In 2008, Fred Hutch launched a partnership with the Uganda Cancer Institute in Kampala, Uganda, the first comprehensive cancer facility in a country with approximately 43 million people. The leading causes of cancer death among Ugandan males and females are Kaposi sarcoma and cervical cancer, respectively. The two groups hardest hit by cancer are children under age 12 and middle-aged adults. Nearly one-third of patients diagnosed with cancers are infected with HIV.
Our original research focus in Uganda included discovering and understanding infection-related cancers — including lymphoma associated with Epstein-Barr virus, sarcomas associated with HIV, and cervical cancer due to persistent HPV infection — and has evolved to include other cancers, including breast cancer, that are contributing to escalating cancer rates in sub-Saharan Africa.
Our investigators in Uganda collect data from a large number of patients at a single site, which would be impossible in places like the United States, where infection-related cancers are less common and more widely dispersed. Learn more about the UCI-Fred Hutch Collaboration.
With our Ugandan partners and support from the U.S. Agency for International Development’s American Schools and Hospitals Abroad program, we built a state-of-the-art facility for research, training, and clinical care on the UCI campus — the UCI-Fred Hutch Cancer Centre, which opened in May 2015. Its three-color brick exterior was designed to match the buildings on the Fred Hutch Seattle campus.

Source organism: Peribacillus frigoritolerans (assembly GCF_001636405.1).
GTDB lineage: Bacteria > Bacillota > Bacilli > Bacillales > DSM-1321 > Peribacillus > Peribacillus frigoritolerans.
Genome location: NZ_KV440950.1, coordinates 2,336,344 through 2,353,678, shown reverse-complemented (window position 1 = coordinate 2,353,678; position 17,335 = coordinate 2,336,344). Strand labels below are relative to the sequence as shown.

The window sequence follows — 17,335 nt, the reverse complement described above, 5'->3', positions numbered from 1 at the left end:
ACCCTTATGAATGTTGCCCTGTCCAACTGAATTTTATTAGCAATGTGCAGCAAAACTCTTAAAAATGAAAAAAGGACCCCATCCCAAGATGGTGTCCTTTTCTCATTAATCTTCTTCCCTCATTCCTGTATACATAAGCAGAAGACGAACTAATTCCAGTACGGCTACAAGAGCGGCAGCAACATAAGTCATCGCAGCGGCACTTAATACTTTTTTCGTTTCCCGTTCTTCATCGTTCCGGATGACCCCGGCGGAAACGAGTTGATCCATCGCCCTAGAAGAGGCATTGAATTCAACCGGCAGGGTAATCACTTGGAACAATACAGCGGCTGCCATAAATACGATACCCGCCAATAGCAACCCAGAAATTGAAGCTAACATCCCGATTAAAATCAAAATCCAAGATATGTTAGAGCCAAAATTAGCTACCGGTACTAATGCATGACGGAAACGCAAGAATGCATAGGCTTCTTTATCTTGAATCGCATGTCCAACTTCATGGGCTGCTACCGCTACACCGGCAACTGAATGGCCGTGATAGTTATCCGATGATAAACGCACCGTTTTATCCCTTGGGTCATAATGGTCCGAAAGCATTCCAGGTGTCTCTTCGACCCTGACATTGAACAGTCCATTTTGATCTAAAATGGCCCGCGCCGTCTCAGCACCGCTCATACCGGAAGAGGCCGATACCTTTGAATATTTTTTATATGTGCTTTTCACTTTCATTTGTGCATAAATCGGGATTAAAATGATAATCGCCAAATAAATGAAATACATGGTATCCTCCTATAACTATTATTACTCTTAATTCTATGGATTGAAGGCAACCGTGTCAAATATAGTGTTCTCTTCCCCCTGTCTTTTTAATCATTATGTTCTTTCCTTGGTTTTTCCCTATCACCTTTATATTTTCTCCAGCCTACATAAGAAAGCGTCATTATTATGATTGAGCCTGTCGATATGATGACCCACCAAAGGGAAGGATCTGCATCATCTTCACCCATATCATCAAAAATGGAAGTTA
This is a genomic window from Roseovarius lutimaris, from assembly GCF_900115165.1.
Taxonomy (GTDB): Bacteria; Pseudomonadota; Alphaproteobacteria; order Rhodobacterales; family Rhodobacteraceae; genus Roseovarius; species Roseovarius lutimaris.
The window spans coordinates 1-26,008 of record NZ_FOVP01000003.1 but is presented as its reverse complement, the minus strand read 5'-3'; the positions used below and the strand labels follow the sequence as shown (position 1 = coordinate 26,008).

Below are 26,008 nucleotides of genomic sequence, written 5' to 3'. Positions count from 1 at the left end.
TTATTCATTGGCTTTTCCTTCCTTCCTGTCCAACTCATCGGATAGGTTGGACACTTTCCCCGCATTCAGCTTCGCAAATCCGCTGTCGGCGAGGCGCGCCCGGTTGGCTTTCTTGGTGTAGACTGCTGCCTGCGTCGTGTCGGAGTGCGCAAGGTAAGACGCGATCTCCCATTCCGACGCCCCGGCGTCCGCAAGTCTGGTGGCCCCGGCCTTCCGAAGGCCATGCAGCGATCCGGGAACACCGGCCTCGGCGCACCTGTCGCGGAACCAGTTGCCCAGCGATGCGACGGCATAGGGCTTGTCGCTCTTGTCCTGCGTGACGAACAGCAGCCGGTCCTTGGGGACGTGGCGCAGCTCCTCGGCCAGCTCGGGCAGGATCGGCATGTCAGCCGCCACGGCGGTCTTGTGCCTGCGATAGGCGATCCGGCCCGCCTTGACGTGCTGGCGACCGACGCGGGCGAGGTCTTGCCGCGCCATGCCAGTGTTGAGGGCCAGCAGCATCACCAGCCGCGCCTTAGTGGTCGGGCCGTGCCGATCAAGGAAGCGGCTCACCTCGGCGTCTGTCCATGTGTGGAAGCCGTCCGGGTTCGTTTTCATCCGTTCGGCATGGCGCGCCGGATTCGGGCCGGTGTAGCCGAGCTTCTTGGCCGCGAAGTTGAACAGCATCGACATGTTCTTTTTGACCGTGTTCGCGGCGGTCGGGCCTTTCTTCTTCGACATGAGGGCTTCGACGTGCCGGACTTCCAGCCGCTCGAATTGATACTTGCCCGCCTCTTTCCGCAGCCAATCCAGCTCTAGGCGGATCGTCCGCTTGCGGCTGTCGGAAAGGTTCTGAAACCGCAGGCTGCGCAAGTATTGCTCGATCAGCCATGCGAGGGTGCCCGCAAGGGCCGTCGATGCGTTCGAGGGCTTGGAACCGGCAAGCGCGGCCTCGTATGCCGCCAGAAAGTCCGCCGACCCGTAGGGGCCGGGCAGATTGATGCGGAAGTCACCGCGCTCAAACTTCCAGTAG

Features of the more than 16,700-square-foot facility include:
In November 2020, the UCI-Fred Hutch Collaboration completed the construction of the new ground-level, adding over 3,800 sq. ft. The new space will house a remarkable biorepository — with more than 150,000 biospecimens from a wide range of viral infections, host immunity, and cancers, as well as a dedicated research records archive and collaborative office space.
At the UCI-Fred Hutch Cancer Centre, our multidisciplinary research teams of physicians, clinical researchers, basic research scientists, epidemiologists, pathologists, and research and administrative staff are engaged in more than 30 studies that investigate five types of cancers and six types of viruses associated with cancer: